In a victory for oil and gas producers, a federal judge has ruled that the U.S. Bureau of Land Management (BLM) does not have the authority to regulate hydraulic fracturing on federal and Indian lands
The ruling came in a lawsuit filed last year by the Western Energy Alliance, the Independent Petroleum Association of America, and Native American tribes in several western states.
U.S. District Court Judge Scott Skavdahl said the BLM could not regulate fracking because Congress had not given the agency the power to do so. “Indeed, Congress has expressly removed federal agency authority to regulate the activity, making its intent clear,” he wrote.
Barry Russell, President and CEO of the IPAA, lauded the judge’s ruling, which affects oil and gas production on federal and Indian lands nationwide.
“America’s energy renaissance has been one of the key components in revitalizing our economy,” Russell said, “and keeping that momentum going has been U.S. independent oil and natural gas producers’ top priority.”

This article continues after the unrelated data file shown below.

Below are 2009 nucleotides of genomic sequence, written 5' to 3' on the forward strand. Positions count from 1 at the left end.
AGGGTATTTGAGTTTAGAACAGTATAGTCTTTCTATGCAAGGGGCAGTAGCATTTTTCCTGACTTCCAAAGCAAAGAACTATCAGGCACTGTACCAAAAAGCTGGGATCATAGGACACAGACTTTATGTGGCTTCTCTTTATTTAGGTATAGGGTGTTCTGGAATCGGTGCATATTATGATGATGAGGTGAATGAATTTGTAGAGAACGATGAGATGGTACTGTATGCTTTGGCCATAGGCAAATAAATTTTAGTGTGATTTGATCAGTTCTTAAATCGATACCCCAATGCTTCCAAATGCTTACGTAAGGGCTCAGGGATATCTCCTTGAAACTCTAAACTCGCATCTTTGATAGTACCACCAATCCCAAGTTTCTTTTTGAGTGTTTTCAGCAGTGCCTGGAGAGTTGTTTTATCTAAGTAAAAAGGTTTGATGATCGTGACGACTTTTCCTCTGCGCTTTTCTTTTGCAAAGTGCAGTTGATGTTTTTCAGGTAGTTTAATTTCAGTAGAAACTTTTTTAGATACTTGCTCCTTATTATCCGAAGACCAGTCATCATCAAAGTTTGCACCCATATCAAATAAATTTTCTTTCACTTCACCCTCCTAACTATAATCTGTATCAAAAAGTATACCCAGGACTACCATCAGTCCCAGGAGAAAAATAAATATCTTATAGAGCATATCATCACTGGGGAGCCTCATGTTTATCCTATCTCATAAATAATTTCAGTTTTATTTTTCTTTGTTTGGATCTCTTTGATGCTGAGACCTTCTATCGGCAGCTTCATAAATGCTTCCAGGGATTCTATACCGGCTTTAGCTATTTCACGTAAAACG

He added, “IPAA has long-said that the federal government’s attempt to regulate hydraulic fracturing is unnecessary, duplicative, and would further drive independent producers from federal lands.”
When the lawsuit was filed in March of 2015, shortly after the BLM issued its regulations, Tim Wigley, President of WEA, said BLM had “neither the resources nor the expertise” to regulate fracking. “If anything, BLM should be delegating more to the states in recognition of their exemplary environmental and safety records,” he said.